As has been reviewed, there are also numerous potential liabilities relating to personal liability and property damage from traffic calming devices. In short, there are no precedent setting cases that have outright declared speed humps illegal. However, there is strong evidence that some citizens are turning more towards the court systems in an attempt to suspend traffic calming programs. As such, local governments must fully examine their legal liability potential prior to adopting traffic calming initiatives.
1 Reid Ewing, Traffic Calming: State of the Practice, (Washington, D.C.: Institute of Transportation Engineers, August 1999), p. 130.
2 28 CFR 35.104: Nondiscrimination on the Basis of disability in State and Local Government Services. (Current through March 8, 2000). Text from Code of Federal Regulations. Available from: Congressional Universe (Online Service). Bethesda, MD: Congressional Information Service.
3 28 CFR 35.151: Nondiscrimination on the Basis of disability in State and Local Government Services. (Current through March 8, 2000). Text from Code of Federal Regulations. Available from: Congressional Universe (Online Service). Bethesda, MD: Congressional Information Service.
4 U.S. Architectural and Transportation Barriers Compliance Board, "Accessible Rights-of-Way: A Design Guide", (Washington, D.C., November 1999), p. 20.
5 Memorandum from Karen Craig, Chair, Commission on Disability, City of Berkeley (CA), to Mayor and Members of the City Council of Berkeley (CA), November 10, 1998.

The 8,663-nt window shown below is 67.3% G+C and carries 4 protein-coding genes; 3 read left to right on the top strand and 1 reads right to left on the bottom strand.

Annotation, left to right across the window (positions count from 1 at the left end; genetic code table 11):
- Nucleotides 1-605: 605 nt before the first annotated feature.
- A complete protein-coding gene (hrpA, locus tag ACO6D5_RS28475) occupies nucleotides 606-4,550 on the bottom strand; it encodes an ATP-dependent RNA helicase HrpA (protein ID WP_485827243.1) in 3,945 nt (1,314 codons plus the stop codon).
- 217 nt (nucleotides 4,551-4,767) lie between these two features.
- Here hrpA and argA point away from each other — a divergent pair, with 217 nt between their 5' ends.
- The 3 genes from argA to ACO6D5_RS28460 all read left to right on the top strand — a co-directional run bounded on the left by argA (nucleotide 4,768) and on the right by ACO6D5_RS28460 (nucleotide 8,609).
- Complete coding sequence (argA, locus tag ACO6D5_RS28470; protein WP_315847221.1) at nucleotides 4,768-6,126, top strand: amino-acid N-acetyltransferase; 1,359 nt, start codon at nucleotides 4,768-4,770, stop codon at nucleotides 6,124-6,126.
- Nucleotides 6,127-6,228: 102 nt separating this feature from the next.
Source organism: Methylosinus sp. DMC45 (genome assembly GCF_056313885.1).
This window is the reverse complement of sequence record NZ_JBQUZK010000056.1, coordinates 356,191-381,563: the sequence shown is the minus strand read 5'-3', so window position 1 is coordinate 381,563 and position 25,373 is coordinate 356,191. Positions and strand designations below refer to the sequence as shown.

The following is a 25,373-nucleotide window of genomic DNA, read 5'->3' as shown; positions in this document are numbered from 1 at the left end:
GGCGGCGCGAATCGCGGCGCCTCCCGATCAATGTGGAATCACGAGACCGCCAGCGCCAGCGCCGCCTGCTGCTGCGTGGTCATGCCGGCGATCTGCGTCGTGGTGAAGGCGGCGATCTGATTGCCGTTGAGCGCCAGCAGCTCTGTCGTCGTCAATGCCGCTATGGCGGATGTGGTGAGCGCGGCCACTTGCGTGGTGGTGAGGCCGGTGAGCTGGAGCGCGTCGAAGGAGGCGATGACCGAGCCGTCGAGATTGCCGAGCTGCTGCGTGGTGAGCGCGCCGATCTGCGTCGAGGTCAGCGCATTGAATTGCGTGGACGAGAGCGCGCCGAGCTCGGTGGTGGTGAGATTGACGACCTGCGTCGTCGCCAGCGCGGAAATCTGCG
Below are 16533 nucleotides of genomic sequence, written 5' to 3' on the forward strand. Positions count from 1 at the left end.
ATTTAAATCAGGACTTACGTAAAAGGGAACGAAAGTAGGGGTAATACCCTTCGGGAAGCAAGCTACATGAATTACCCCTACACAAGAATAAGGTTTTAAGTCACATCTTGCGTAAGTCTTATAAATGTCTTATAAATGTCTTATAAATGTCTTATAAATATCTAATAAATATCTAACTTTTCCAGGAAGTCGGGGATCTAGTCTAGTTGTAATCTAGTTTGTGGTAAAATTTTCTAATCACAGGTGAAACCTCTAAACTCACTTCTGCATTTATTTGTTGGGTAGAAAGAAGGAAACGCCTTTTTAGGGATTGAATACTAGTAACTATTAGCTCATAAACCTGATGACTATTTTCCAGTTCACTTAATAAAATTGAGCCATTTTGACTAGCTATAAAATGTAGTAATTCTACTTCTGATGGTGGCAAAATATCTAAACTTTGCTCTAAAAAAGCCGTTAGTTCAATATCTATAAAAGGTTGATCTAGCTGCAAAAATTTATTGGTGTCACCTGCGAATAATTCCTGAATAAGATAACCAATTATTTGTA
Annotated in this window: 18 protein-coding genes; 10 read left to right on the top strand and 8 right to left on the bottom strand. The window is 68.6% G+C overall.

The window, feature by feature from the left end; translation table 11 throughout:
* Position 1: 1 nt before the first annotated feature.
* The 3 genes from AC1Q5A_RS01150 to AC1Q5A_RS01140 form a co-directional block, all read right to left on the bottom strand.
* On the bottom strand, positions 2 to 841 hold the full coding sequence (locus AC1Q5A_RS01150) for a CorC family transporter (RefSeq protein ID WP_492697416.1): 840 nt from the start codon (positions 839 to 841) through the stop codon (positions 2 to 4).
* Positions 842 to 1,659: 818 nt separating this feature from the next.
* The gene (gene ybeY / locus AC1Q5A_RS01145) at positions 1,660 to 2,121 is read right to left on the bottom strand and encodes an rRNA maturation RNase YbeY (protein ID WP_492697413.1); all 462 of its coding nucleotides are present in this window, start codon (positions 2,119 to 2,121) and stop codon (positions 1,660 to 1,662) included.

6 Memorandum from Karen Craig, Chair, Commission on Disability, City of Berkeley (CA), to Mayor and Members of the City Council of Berkeley (CA), November 23, 1999.
7 City of Berkeley, Advance Planning Division, "An Evaluation of the Speed Hump Program in the City of Berkeley," Berkeley, CA, October 1997, p. 29.
8 Letter from Linda Diebert & Lenna Kottke, Executive Co-Directors, Boulder Special Transit, to Boulder City Council, April 3, 1997.
9 Marcel Klik and Ardeshir Faghri, "A Comparative Evaluation of Speed Humps and Deviations", Transportation Quarterly, vol. 47, no. 3 (July, 1993), p. 459.
10 Vicksburg v. Harralson, 136 Miss. 872, 101 So. 713 (Miss. November 17, 1924)
11 Ewing, Traffic Calming: State of the Practice, p. 131.
12 Joanne B. Walker, "Speed bumps, tables meet legal obstacle", St. Petersburg Times, Neighborhood Times, Neighbor to Neighbor Section, (July 5, 1998), p. 6.
13 Windom v. City of Sarasota, Case No. 96-4501-CA-01 (Fla. 12th Cir. Ct., June 29, 1998).
14 Gordon Russell, "Speed control devices allowed; the appellate court ruling skirted the issue, however, so it may not be over", Sarasota Herald-Tribune, June 24, 1999, p. 1-A.
15 Marlboro Township v. Freehold Regional High School District, 195 N.J. Super. 245; 478 A.2d 1228; 1984 N.J. Super. (N.J. Super. Ct. App. Div. August 7, 1984).
16 Sanchez v. Austintown Township Trustees, No. 85 C.A.1, LEXIS 5410, at *1 (Ohio Ct. App., January 28, 1986).
17 Harrington v. LaBelle’s of Colorado, Inc., 235 Mont. 80, 765 P.2d 732 (Mont. December 6, 1988)
18 Ewing, Traffic Calming: State of the Practice, p. 134.
19 Jonathan Leake, "Road humps can damage houses", Sunday Times, Home news (December 28, 1997).
21 21 Bryon Bloch, "Speed Bumps Can Cause Vehicle Airbag Activation", (paper presented to the "Save Our Streets" citizen organization of Rockville, MD, August 4, 1997), p. 1-2.
23 Polk County v. Donna M. Sofka, 95-01886, 675 So. 2d 615 (Fla. Dist. Ct. App., April 19, 1996).
24 Joey Ledford, "DOT thinks humps are for camels", Atlanta Journal-Constitution, (July 31, 1988), p. 1C.
26 Ewing, Traffic Calming: State of the Practice, p. 135-136.
© Les Bunte, 2000